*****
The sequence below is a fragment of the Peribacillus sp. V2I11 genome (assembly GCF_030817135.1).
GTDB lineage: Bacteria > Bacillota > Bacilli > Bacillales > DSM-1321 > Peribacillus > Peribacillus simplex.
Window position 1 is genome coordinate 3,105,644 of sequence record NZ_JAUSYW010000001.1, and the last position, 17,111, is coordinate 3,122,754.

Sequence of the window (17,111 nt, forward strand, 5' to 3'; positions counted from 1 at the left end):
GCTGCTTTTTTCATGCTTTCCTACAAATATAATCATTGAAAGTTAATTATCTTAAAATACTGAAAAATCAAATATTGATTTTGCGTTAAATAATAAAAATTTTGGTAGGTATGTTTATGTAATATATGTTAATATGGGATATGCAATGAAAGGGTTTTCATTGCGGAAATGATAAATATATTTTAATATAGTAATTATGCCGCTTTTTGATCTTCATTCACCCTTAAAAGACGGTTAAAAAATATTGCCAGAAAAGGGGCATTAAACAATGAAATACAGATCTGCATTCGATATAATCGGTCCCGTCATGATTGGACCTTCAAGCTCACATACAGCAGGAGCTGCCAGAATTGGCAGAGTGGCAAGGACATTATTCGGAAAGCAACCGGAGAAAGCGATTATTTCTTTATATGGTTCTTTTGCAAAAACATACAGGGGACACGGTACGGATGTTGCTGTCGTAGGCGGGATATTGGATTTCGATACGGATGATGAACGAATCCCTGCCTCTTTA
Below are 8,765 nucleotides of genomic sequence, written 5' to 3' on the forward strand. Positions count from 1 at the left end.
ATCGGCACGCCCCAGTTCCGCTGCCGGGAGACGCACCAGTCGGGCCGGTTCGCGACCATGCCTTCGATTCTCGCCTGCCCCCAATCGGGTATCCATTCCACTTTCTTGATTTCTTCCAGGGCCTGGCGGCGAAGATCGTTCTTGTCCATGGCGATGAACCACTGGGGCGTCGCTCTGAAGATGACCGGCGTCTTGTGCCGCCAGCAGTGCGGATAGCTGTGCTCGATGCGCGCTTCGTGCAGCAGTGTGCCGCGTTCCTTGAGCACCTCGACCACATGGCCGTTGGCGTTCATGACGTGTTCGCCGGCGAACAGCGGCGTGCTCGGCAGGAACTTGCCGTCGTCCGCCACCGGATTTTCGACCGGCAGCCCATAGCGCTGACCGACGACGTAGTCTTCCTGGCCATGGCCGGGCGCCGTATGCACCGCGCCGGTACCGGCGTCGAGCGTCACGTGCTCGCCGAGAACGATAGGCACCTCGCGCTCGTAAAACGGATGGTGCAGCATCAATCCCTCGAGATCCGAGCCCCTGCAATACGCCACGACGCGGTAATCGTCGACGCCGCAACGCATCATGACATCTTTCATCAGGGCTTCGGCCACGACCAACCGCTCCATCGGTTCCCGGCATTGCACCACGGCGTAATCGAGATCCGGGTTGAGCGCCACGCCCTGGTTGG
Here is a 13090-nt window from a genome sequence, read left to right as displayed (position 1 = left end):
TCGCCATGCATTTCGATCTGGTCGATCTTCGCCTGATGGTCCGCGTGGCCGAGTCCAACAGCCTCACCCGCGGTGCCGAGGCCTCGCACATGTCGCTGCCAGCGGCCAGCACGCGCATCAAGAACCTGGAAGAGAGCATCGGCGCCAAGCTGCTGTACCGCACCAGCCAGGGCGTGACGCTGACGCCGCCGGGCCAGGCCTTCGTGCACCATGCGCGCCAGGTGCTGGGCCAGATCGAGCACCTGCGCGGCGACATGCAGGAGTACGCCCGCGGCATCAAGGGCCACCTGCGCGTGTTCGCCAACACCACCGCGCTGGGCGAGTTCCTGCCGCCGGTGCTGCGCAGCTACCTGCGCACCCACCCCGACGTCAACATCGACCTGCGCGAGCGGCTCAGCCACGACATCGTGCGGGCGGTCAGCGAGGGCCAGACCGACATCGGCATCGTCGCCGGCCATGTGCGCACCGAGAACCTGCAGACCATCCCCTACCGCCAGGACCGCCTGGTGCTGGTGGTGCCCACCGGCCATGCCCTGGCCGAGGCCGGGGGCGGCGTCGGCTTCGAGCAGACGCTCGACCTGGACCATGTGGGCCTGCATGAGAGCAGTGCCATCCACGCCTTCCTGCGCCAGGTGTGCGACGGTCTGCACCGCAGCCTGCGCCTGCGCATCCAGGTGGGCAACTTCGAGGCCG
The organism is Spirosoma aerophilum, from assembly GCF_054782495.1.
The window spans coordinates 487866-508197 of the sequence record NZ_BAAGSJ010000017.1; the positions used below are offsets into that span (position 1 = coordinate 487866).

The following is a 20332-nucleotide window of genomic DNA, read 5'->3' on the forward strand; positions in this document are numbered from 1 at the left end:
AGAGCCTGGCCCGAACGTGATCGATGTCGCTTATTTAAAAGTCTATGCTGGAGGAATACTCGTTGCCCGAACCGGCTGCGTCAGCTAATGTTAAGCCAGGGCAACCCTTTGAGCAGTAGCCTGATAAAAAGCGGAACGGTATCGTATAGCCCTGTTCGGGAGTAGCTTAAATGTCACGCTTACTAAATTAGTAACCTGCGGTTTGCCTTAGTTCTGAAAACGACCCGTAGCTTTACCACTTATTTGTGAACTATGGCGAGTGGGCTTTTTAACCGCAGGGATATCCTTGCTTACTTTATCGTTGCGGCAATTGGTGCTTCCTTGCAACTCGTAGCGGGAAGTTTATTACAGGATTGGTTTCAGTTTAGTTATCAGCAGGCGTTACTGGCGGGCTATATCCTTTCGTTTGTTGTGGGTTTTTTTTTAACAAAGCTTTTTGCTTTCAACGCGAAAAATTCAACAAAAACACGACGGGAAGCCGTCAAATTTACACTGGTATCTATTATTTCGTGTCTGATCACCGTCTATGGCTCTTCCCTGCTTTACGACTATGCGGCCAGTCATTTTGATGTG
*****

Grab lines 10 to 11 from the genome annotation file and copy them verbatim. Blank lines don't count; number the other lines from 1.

The organism is Spirosoma aerophilum, from assembly GCF_054782495.1.
The window spans coordinates 487866-508197 of the sequence record NZ_BAAGSJ010000017.1; the positions used below are offsets into that span (position 1 = coordinate 487866).